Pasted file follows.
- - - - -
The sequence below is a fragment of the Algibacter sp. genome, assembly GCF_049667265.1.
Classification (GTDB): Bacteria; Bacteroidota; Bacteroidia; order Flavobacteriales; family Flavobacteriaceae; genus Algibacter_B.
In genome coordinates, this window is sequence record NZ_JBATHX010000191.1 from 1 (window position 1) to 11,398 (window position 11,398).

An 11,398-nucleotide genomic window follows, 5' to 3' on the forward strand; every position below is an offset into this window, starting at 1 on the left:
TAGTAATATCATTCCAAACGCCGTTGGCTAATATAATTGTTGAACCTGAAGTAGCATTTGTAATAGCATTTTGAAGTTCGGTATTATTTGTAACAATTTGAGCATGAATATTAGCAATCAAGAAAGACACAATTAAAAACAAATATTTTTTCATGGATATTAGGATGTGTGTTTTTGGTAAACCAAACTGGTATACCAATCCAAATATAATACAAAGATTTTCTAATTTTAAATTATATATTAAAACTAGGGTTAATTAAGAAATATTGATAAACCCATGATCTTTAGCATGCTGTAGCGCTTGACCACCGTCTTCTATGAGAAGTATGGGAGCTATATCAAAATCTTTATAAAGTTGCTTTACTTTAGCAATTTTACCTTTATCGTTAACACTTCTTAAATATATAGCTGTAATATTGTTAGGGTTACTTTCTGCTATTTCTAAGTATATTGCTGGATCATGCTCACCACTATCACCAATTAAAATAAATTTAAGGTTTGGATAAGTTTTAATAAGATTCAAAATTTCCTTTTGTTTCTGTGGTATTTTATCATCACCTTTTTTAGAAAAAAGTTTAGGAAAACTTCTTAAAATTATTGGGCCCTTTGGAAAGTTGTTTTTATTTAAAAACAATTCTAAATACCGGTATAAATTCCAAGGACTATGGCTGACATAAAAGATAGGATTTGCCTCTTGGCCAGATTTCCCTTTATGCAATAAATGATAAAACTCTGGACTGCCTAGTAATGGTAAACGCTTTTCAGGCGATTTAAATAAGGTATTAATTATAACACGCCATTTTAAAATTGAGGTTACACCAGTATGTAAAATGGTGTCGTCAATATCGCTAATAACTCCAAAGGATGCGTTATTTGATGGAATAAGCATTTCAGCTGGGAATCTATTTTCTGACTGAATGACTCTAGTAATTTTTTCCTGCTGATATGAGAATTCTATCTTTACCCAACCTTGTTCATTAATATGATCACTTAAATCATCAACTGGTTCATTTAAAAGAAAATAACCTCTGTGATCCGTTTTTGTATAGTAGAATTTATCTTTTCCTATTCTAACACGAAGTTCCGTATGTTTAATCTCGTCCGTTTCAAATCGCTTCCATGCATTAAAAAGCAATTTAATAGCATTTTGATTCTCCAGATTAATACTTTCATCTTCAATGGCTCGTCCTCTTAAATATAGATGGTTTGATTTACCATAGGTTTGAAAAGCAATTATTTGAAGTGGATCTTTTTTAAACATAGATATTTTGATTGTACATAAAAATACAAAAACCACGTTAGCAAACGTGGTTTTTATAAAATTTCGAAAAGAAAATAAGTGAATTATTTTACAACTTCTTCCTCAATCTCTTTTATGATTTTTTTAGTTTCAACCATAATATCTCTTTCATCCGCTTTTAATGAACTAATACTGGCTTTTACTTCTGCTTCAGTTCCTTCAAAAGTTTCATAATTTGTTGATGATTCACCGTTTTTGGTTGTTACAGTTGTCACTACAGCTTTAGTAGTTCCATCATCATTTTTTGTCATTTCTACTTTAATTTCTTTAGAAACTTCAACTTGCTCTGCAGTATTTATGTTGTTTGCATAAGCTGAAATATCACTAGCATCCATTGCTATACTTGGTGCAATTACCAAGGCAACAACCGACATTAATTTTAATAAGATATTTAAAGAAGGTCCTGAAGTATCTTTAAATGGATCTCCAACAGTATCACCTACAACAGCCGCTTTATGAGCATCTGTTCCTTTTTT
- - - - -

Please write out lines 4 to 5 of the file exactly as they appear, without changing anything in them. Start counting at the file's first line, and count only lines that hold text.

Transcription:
An 11,398-nucleotide genomic window follows, 5' to 3' on the forward strand; every position below is an offset into this window, starting at 1 on the left:
TAGTAATATCATTCCAAACGCCGTTGGCTAATATAATTGTTGAACCTGAAGTAGCATTTGTAATAGCATTTTGAAGTTCGGTATTATTTGTAACAATTTGAGCATGAATATTAGCAATCAAGAAAGACACAATTAAAAACAAATATTTTTTCATGGATATTAGGATGTGTGTTTTTGGTAAACCAAACTGGTATACCAATCCAAATATAATACAAAGATTTTCTAATTTTAAATTATATATTAAAACTAGGGTTAATTAAGAAATATTGATAAACCCATGATCTTTAGCATGCTGTAGCGCTTGACCACCGTCTTCTATGAGAAGTATGGGAGCTATATCAAAATCTTTATAAAGTTGCTTTACTTTAGCAATTTTACCTTTATCGTTAACACTTCTTAAATATATAGCTGTAATATTGTTAGGGTTACTTTCTGCTATTTCTAAGTATATTGCTGGATCATGCTCACCACTATCACCAATTAAAATAAATTTAAGGTTTGGATAAGTTTTAATAAGATTCAAAATTTCCTTTTGTTTCTGTGGTATTTTATCATCACCTTTTTTAGAAAAAAGTTTAGGAAAACTTCTTAAAATTATTGGGCCCTTTGGAAAGTTGTTTTTATTTAAAAACAATTCTAAATACCGGTATAAATTCCAAGGACTATGGCTGACATAAAAGATAGGATTTGCCTCTTGGCCAGATTTCCCTTTATGCAATAAATGATAAAACTCTGGACTGCCTAGTAATGGTAAACGCTTTTCAGGCGATTTAAATAAGGTATTAATTATAACACGCCATTTTAAAATTGAGGTTACACCAGTATGTAAAATGGTGTCGTCAATATCGCTAATAACTCCAAAGGATGCGTTATTTGATGGAATAAGCATTTCAGCTGGGAATCTATTTTCTGACTGAATGACTCTAGTAATTTTTTCCTGCTGATATGAGAATTCTATCTTTACCCAACCTTGTTCATTAATATGATCACTTAAATCATCAACTGGTTCATTTAAAAGAAAATAACCTCTGTGATCCGTTTTTGTATAGTAGAATTTATCTTTTCCTATTCTAACACGAAGTTCCGTATGTTTAATCTCGTCCGTTTCAAATCGCTTCCATGCATTAAAAAGCAATTTAATAGCATTTTGATTCTCCAGATTAATACTTTCATCTTCAATGGCTCGTCCTCTTAAATATAGATGGTTTGATTTACCATAGGTTTGAAAAGCAATTATTTGAAGTGGATCTTTTTTAAACATAGATATTTTGATTGTACATAAAAATACAAAAACCACGTTAGCAAACGTGGTTTTTATAAAATTTCGAAAAGAAAATAAGTGAATTATTTTACAACTTCTTCCTCAATCTCTTTTATGATTTTTTTAGTTTCAACCATAATATCTCTTTCATCCGCTTTTAATGAACTAATACTGGCTTTTACTTCTGCTTCAGTTCCTTCAAAAGTTTCATAATTTGTTGATGATTCACCGTTTTTGGTTGTTACAGTTGTCACTACAGCTTTAGTAGTTCCATCATCATTTTTTGTCATTTCTACTTTAATTTCTTTAGAAACTTCAACTTGCTCTGCAGTATTTATGTTGTTTGCATAAGCTGAAATATCACTAGCATCCATTGCTATACTTGGTGCAATTACCAAGGCAACAACCGACATTAATTTTAATAAGATATTTAAAGAAGGTCCTGAAGTATCTTTAAATGGATCTCCAACAGTATCACCTACAACAGCCGCTTTATGAGCATCTGTTCCTTTTTT